Culture Concerns And Influences On The Justice System

1313 WordsOct 20, 20146 Pages
Culture concerns and influences, in conjunction with mixed culture, have a great effect on the justice system we see in place today. Throughout this paper, these topics, as well as contemporary methods that are used in societies of mixed culture and their relatedness and effect on nondiscrimination policies will be analyzes and discussed. The nine principles related to Sir Robert Peel’s position on policing and the implications his theory may or may not have on organizing a police department in America in today’s day and age will also be examined. America has been deemed, and has always been, a ‘melting pot’ cultures, and with this mixing of very diverse cultures comes many different morals, ideals, and ethics. It is important to realize,…show more content…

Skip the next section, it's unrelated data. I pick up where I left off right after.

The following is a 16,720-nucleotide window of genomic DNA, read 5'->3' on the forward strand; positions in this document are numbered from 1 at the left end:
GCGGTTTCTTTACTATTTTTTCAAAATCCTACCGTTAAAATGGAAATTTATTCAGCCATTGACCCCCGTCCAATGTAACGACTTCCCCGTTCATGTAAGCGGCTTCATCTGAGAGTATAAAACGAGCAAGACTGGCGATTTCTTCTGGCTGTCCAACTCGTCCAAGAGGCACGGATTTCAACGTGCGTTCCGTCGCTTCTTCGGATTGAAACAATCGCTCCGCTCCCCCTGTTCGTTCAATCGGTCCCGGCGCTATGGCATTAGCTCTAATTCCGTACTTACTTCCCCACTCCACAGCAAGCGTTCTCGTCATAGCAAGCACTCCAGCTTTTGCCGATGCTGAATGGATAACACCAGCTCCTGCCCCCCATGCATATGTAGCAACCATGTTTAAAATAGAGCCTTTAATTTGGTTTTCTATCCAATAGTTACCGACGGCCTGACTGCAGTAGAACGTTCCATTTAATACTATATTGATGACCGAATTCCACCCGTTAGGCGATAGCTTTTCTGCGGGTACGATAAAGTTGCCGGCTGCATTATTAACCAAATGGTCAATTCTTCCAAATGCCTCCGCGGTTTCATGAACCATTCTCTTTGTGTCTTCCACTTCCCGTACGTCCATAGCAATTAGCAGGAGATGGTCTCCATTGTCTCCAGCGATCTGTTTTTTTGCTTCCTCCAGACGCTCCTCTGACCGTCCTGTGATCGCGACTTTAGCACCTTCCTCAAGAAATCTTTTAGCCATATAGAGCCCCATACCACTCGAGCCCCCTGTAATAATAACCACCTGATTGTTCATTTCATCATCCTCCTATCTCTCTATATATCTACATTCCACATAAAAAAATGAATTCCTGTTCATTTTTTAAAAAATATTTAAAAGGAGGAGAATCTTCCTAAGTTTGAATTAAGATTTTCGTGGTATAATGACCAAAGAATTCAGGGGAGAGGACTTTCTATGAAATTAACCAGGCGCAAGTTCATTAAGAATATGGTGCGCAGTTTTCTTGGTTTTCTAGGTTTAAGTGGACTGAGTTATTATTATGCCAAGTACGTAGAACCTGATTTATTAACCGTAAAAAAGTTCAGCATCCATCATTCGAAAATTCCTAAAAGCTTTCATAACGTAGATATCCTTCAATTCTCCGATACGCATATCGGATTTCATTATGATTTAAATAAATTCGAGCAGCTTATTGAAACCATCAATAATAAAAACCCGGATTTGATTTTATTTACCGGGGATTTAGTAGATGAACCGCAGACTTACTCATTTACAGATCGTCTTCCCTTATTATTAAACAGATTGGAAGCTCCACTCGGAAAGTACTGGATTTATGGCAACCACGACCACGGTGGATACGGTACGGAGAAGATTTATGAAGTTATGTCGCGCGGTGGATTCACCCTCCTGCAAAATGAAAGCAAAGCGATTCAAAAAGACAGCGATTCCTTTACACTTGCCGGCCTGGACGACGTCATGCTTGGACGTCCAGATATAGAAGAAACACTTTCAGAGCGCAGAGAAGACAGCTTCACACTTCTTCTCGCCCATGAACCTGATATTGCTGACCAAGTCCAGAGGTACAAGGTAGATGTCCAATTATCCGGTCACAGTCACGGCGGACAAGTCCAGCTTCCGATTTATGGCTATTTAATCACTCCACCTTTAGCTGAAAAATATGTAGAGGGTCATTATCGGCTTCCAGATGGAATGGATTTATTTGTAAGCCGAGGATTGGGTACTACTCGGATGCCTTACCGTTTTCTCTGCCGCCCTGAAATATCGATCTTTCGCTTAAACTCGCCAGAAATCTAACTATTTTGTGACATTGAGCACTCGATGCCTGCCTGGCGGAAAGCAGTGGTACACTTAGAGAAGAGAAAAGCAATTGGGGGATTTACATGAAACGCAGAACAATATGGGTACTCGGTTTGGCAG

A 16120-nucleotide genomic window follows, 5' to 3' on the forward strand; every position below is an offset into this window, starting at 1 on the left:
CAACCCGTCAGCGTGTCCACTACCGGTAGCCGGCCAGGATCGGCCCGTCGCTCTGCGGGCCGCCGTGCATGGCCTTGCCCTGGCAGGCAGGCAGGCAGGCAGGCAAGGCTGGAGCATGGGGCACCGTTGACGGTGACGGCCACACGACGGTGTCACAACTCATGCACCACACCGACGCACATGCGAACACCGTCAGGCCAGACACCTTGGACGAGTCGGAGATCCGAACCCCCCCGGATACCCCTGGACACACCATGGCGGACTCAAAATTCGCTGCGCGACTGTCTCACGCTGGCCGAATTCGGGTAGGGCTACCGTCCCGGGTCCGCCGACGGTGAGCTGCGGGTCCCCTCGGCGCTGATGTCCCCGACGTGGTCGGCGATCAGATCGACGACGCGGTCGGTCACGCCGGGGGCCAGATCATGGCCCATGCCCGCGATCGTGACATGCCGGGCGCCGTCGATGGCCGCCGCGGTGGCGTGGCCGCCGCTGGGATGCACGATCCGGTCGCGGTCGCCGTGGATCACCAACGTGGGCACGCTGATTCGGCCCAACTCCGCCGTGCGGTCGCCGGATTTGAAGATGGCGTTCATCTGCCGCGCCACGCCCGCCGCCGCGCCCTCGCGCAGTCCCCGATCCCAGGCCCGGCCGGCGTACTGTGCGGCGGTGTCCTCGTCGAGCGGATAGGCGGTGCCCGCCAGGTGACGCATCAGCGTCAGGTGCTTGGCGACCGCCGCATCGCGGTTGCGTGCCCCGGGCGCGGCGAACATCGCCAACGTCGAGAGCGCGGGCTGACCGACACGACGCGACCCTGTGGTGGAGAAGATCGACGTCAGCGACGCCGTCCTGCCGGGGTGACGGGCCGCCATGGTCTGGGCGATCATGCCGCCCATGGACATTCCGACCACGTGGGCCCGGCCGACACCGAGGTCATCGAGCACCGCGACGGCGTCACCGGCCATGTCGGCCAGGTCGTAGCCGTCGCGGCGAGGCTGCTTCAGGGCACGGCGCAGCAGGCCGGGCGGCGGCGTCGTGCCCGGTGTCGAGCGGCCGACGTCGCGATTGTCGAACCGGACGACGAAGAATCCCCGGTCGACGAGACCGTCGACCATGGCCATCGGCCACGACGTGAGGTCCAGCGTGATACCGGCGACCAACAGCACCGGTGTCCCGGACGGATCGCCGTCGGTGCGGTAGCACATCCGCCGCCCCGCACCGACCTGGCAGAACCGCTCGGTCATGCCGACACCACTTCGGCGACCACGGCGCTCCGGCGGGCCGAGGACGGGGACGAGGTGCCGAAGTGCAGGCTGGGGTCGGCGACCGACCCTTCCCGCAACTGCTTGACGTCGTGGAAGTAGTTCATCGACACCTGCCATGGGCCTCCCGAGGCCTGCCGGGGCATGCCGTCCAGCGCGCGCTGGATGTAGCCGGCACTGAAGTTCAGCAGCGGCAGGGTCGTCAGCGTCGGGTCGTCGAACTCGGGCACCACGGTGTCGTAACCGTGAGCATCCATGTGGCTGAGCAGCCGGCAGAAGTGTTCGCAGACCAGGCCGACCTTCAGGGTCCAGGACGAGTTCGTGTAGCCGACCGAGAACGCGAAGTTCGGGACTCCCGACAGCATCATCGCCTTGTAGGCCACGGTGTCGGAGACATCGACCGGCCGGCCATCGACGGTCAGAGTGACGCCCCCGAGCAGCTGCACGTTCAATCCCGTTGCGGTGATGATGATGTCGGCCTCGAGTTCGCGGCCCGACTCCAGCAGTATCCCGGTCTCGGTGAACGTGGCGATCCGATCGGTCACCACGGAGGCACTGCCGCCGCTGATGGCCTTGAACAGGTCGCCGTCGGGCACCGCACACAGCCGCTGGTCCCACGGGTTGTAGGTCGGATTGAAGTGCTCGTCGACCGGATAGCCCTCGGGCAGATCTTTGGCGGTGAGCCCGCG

Because it is unreasonable to think that every member of the criminal justice system was raised with exposure and understanding of all cultures, it is imperative that the officer (or any form of government) makes an effort to become culturally competent, especially in the cultures that they primarily work with. The direct effect the mixing of so many cultures has on the justice system is that it is constantly being challenged, reformed, and changed. When trying to create a black-and-white set of laws, it is nearly impossible to encompass multiple cultures, for example many European countries are doing away with capital punishment, which has been in practice for thousands of years, because of the cultural shift deeming it as cruel and unusual punishment- and while in America there are still states that utilize capital punishment, it is obviously there is a similar trend here in its decline of supporters. There are many contemporary methods used in societies of mixed cultures. There are many motions set into place to create a fair and level justice system for all of the people who may come into contact with it. On the most basic level, there is a trial given to those accused of a crime in front of a jury of their peers, with emphasis on a jury of peers. This is important because it allows the jurors to have an understanding of the
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